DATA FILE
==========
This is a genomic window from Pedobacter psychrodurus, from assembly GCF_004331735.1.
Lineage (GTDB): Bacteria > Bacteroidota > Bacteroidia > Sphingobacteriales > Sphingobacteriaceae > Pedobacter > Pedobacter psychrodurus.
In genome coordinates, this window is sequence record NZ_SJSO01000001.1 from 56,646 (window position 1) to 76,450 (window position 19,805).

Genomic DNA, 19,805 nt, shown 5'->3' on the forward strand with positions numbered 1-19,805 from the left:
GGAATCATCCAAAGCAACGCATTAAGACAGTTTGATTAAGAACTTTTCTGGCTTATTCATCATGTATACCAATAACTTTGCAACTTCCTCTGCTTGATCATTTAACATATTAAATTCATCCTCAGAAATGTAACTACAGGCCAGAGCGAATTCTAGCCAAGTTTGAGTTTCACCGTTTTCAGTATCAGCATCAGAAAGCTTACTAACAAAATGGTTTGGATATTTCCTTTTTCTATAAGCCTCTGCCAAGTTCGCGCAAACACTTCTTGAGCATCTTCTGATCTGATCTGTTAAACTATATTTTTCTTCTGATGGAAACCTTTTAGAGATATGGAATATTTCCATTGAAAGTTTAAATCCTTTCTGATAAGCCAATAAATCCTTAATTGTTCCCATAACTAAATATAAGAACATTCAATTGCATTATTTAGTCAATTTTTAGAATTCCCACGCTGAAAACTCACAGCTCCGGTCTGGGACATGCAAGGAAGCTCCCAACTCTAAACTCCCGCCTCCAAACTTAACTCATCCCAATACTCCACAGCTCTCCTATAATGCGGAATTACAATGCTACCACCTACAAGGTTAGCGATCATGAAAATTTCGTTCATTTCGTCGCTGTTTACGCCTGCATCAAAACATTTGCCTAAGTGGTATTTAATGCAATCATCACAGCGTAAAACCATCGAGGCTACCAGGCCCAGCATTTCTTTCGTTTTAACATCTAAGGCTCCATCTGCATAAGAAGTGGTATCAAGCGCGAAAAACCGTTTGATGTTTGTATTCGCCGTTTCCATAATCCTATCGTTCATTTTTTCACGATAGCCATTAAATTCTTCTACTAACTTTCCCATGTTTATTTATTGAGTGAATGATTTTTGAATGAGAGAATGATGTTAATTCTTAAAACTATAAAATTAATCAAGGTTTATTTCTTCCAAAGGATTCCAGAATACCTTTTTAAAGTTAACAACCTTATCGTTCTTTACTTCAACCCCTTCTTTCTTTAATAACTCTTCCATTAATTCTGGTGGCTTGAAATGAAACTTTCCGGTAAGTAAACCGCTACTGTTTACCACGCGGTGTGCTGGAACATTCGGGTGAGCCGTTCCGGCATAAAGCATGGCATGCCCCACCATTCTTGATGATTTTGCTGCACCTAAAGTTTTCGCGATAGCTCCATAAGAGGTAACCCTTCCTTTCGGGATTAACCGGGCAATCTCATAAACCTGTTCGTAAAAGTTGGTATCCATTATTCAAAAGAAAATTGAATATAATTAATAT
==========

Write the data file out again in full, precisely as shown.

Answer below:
This is a genomic window from Pedobacter psychrodurus, from assembly GCF_004331735.1.
Lineage (GTDB): Bacteria > Bacteroidota > Bacteroidia > Sphingobacteriales > Sphingobacteriaceae > Pedobacter > Pedobacter psychrodurus.
In genome coordinates, this window is sequence record NZ_SJSO01000001.1 from 56,646 (window position 1) to 76,450 (window position 19,805).

Genomic DNA, 19,805 nt, shown 5'->3' on the forward strand with positions numbered 1-19,805 from the left:
GGAATCATCCAAAGCAACGCATTAAGACAGTTTGATTAAGAACTTTTCTGGCTTATTCATCATGTATACCAATAACTTTGCAACTTCCTCTGCTTGATCATTTAACATATTAAATTCATCCTCAGAAATGTAACTACAGGCCAGAGCGAATTCTAGCCAAGTTTGAGTTTCACCGTTTTCAGTATCAGCATCAGAAAGCTTACTAACAAAATGGTTTGGATATTTCCTTTTTCTATAAGCCTCTGCCAAGTTCGCGCAAACACTTCTTGAGCATCTTCTGATCTGATCTGTTAAACTATATTTTTCTTCTGATGGAAACCTTTTAGAGATATGGAATATTTCCATTGAAAGTTTAAATCCTTTCTGATAAGCCAATAAATCCTTAATTGTTCCCATAACTAAATATAAGAACATTCAATTGCATTATTTAGTCAATTTTTAGAATTCCCACGCTGAAAACTCACAGCTCCGGTCTGGGACATGCAAGGAAGCTCCCAACTCTAAACTCCCGCCTCCAAACTTAACTCATCCCAATACTCCACAGCTCTCCTATAATGCGGAATTACAATGCTACCACCTACAAGGTTAGCGATCATGAAAATTTCGTTCATTTCGTCGCTGTTTACGCCTGCATCAAAACATTTGCCTAAGTGGTATTTAATGCAATCATCACAGCGTAAAACCATCGAGGCTACCAGGCCCAGCATTTCTTTCGTTTTAACATCTAAGGCTCCATCTGCATAAGAAGTGGTATCAAGCGCGAAAAACCGTTTGATGTTTGTATTCGCCGTTTCCATAATCCTATCGTTCATTTTTTCACGATAGCCATTAAATTCTTCTACTAACTTTCCCATGTTTATTTATTGAGTGAATGATTTTTGAATGAGAGAATGATGTTAATTCTTAAAACTATAAAATTAATCAAGGTTTATTTCTTCCAAAGGATTCCAGAATACCTTTTTAAAGTTAACAACCTTATCGTTCTTTACTTCAACCCCTTCTTTCTTTAATAACTCTTCCATTAATTCTGGTGGCTTGAAATGAAACTTTCCGGTAAGTAAACCGCTACTGTTTACCACGCGGTGTGCTGGAACATTCGGGTGAGCCGTTCCGGCATAAAGCATGGCATGCCCCACCATTCTTGATGATTTTGCTGCACCTAAAGTTTTCGCGATAGCTCCATAAGAGGTAACCCTTCCTTTCGGGATTAACCGGGCAATCTCATAAACCTGTTCGTAAAAGTTGGTATCCATTATTCAAAAGAAAATTGAATATAATTAATAT